Since I’ve been counseling him there are some additional things I've noticed about Derek's actions and how he's handled his unhappiness. These are also some pretty common characteristics of midlife crisis men.


    See if you recognize any of these in yourself or someone you know:

    • Keeping negative or worried thoughts about his marriage private. Derek had been unhappy for a long time, and had fears that he was married to the wrong woman. Had he shared these feelings with Lauren they could have sought counseling sooner and avoided a great deal of unhappiness.

    But Derek never shared those thoughts with Lauren.

    • Not seeking help. Having the thoughts and feelings described above can be quite confusing. Knowing how to communicate them to your partner is very difficult and complicated. Not only are men generally uncomfortable expressing their feelings, but putting these feelings into words is no easy task. Professional marriage counselors can help you do this.

    But Derek never reached out for help

    • Failing to address the real problems. Sadly, Derek thinks he's fixing his problems by leaving, but he's really just taking them with him. What he’s feeling won’t go away just because he changes the scenery. Whatever temporary happiness he thinks he'll achieve by leaving is just that – temporary. These issues will continue to come back until he has dealt with them.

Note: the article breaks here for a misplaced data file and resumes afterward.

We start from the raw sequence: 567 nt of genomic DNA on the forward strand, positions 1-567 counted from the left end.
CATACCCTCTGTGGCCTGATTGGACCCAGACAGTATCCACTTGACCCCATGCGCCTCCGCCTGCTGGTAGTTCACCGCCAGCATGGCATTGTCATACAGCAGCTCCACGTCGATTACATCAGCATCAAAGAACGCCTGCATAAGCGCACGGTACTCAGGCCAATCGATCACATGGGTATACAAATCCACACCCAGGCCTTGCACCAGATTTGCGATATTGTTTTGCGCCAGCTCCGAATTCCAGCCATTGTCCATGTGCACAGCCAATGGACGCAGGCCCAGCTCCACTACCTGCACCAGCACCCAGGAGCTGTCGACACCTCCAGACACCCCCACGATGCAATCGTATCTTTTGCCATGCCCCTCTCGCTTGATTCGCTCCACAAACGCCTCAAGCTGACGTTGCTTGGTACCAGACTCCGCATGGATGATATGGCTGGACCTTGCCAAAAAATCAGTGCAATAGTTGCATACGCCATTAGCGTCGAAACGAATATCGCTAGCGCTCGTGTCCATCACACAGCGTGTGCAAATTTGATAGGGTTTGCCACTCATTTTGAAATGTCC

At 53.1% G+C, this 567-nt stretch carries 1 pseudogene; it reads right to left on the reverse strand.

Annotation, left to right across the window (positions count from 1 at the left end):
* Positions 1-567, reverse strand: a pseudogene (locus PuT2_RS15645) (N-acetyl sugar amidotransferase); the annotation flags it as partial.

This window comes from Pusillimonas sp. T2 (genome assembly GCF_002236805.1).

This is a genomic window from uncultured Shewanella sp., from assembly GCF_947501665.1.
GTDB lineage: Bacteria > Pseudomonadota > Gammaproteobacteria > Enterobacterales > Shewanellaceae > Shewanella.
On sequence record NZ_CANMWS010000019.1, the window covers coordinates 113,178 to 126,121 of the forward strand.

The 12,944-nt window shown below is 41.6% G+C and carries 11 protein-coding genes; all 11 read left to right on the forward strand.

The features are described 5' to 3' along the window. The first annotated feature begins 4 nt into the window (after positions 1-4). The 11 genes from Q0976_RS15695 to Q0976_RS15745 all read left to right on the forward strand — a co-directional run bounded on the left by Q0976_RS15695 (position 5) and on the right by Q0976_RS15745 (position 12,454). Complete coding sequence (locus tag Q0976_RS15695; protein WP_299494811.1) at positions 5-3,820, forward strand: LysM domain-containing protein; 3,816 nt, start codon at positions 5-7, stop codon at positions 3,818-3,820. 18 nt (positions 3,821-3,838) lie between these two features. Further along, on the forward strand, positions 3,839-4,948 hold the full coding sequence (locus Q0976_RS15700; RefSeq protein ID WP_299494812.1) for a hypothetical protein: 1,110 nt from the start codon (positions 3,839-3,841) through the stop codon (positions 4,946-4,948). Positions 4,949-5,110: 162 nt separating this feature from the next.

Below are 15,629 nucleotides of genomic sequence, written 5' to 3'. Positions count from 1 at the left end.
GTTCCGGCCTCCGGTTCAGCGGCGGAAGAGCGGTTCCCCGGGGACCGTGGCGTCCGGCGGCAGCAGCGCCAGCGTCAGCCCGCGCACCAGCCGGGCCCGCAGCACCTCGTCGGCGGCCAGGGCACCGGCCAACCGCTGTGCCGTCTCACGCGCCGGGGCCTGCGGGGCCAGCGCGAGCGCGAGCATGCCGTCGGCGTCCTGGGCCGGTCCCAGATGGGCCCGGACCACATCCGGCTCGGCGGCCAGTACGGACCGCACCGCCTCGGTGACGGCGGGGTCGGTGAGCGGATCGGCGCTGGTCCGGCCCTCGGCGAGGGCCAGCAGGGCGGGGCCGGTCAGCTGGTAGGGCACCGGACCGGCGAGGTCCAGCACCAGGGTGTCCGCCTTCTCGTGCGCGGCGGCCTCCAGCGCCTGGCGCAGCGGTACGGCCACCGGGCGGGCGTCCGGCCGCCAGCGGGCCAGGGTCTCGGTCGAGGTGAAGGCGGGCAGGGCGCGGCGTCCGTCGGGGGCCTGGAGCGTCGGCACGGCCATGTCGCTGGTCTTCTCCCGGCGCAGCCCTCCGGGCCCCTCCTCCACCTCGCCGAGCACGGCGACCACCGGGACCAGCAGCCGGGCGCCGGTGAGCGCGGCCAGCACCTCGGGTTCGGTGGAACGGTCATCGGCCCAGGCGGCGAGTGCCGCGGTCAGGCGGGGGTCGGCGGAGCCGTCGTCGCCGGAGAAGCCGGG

He's told Lauren that it's not her fault -- the old,

    It's not you, it's me."

    But if that's the case, how is Derek's leaving really fixing his problems?

    Can you relate to Derek in any way?

    What To Take Away

    If you can’t personally relate to Derek, maybe you know someone just like him. His story is actually not uncommon at all.


    What about Lauren and the problems she’s having with a husband like Derek?

    If you’re concerned that you or someone you love is displaying characteristics of a midlife crisis, keep these things in mind:

    • Feeling unhappy like Derek is not unusual.

    • The good news is that it can be fixed.

    • The feelings that can start to manifest during the midlife years are complicated and may have roots that can go back many years.

    • Getting to the source of the unhappiness and making the right changes can take help though.

    Sadly, many men think a lot like Derek and try to fix their unhappiness using the same thinking and actions that caused the unhappiness in the first place. Unfortunately, midlife crisis men often create their own midlife crisis (another common characteristic).

    So, don't be a Derek. Get some help.

    This is the second article of two discussing midlife crisis men. Read more about Derek and Lauren in the first article: Midlife Crisis -- Is My Husband Having One? Sign-up for our Blog below and get notified of other articles on men and relationships like this one.

    Editor's Note: This post was originally published September 19, 2010, it was updated on April 24, 2018, and again with new information for accuracy and comprehensiveness.